In this story of child abduction, identity, and sexuality, Anna Muylaert seems interested in themes, like doubling or performing, more than the development of her characters.
The routine for 17-year-old Pierre (Naomi Nero) appear fixed as Anna Muylaert’s Don’t Call Me Son (Mãe Só Há Uma) begins. Each day, shark-like, he fulfills one urge and then the next, dozing through school, ignoring his mother’s motor-mouthed manias, jamming with an amateur garage band, going out to dance, and hooking up with girls. It's a familiar set-up in stories about adolescents. However, Muylaert breaks up expectations by dropping a provocative twist into the opening scene where, as Pierre has sex with a girl in a nightclub bathroom, the camera makes a point of noticing the garters he’s wearing.
At that point, it looks like Don’t Call Me Son is going to be a story about Pierre’s operating in a kind of bisexual borderland that films rarely explore, preferring their focus locked into strictly hetero- or homosexual norms. Pierre is neither a typically gay nor standard-issue straight movie teenager. Delicately featured and dark-eyed, quiet and mysterious, sleeping with girls and making out with boys with equal abandon, he’s like some junior version of a nail-polished androgyne '70s glam rocker.
But just as Muylaert seems about to dig into Pierre’s tale, the film is hijacked by the main storyline. It turns out that Pierre’s harried single mother, Aracy (Daniela Nefussi) is not his mother at all. He and his younger sister, Jacqueline (Lais Dias), were stolen at birth by Aracy, who then raised them as her own. In short order, Aracy is taken off to jail through a scrum of tabloid reporters and Pierre and Jacqueline are split up to go live with their birth families.
As Pierre settles into his second life, he’s asked to take on a new identity and given another name, the one first imagined by his birth parents, Felipe. His mother is Gloria, who is also played by Nefussi, in a bit of stunt-casting that doesn't much change the essential narrative. She fusses over every aspect of his wardrobe and behavior with an anxious kind of bourgeois fretfulness that’s completely at odds with his previous experience in Aracy's home, chaotic and workaday lower-class. Pierre is sullen in response to Gloria's attempts to reform, only acknowledging Gloria and his birth father Matheus (Matheus Nachtergaele) by pushing his feminine style further. Pierre insists on wearing dresses when he goes out with his new family, daring them to be scandalized or to throw him out.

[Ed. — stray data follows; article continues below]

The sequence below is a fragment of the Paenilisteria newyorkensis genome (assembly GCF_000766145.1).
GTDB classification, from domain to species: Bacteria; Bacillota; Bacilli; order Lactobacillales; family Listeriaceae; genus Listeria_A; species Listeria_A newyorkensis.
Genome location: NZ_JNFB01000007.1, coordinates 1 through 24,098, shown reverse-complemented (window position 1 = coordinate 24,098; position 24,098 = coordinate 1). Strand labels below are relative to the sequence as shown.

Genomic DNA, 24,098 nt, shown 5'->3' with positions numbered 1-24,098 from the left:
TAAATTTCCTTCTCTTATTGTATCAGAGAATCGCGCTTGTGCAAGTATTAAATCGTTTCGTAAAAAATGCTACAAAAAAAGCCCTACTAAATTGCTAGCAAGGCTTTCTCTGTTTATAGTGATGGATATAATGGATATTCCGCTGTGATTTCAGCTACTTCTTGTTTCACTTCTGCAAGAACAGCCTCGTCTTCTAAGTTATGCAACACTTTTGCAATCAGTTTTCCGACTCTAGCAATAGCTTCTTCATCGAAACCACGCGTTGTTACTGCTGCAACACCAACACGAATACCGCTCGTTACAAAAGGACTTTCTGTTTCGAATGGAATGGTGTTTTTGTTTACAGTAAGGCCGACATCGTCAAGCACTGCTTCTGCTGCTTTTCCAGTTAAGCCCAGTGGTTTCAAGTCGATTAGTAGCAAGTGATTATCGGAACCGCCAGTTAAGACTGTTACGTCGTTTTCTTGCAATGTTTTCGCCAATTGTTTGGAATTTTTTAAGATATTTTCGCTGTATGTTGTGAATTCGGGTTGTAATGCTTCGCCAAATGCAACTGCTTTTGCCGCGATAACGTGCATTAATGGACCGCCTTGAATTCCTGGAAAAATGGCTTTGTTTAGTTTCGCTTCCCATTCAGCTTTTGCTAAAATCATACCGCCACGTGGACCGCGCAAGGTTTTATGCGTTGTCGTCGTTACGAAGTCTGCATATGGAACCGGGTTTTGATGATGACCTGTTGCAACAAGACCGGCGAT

Muylaert seems interested here in themes, like doubling or performing, more than the development of her characters. In addition to the same actress playing both mothers or Pierre/Felipe being called by different names, the film shows two scenes featuring Pierre’s new younger brother Joca (Daniel Botelho), first being rejected by a girl he likes and then rejecting a girl who likes him. Such mirroring may indicate the fleeting nature of tenderness or desire, but they serve little narrative purpose.
This lack of forward motion proves a critical problem for Don't Call Me Son. At times it recalls Muylaert’s previous film, the wonderful The Second Mother (2016), which offered a sharply comedic look at social anxieties and familial tensions. But the new movie doesn’t provide individuals with any meaningful give and take amidst all the awkward silences. Within this uneven structure, first-time actor Nero is unfortunately rarely as captivating as he needs to be, given Felipe’s central role in the final half of the film. His dour silences don't suggest a response to traumatic changes he's facing so much as they make his rebellion look bratty.
Again, the problem is structural. Running at less than 90-minutes, the film doesn't have much time to get us inside Felipe's or anyone else's head. Instead of the unhurried and precise examinations of another switched-child story like Hirokazu Koreeda’s 2013 film, Like Father, Like Son (Soshite Chichi Ni Naru), Don't Call Me Son remains perpetually on the edge of insight… until it ends, abruptly and unsatisfyingly. While Muylaert deserves applause for resisting pre-existing templates, she fails to present an alternative that’s as intriguing as her initial presentation of the adventurous Pierre promises.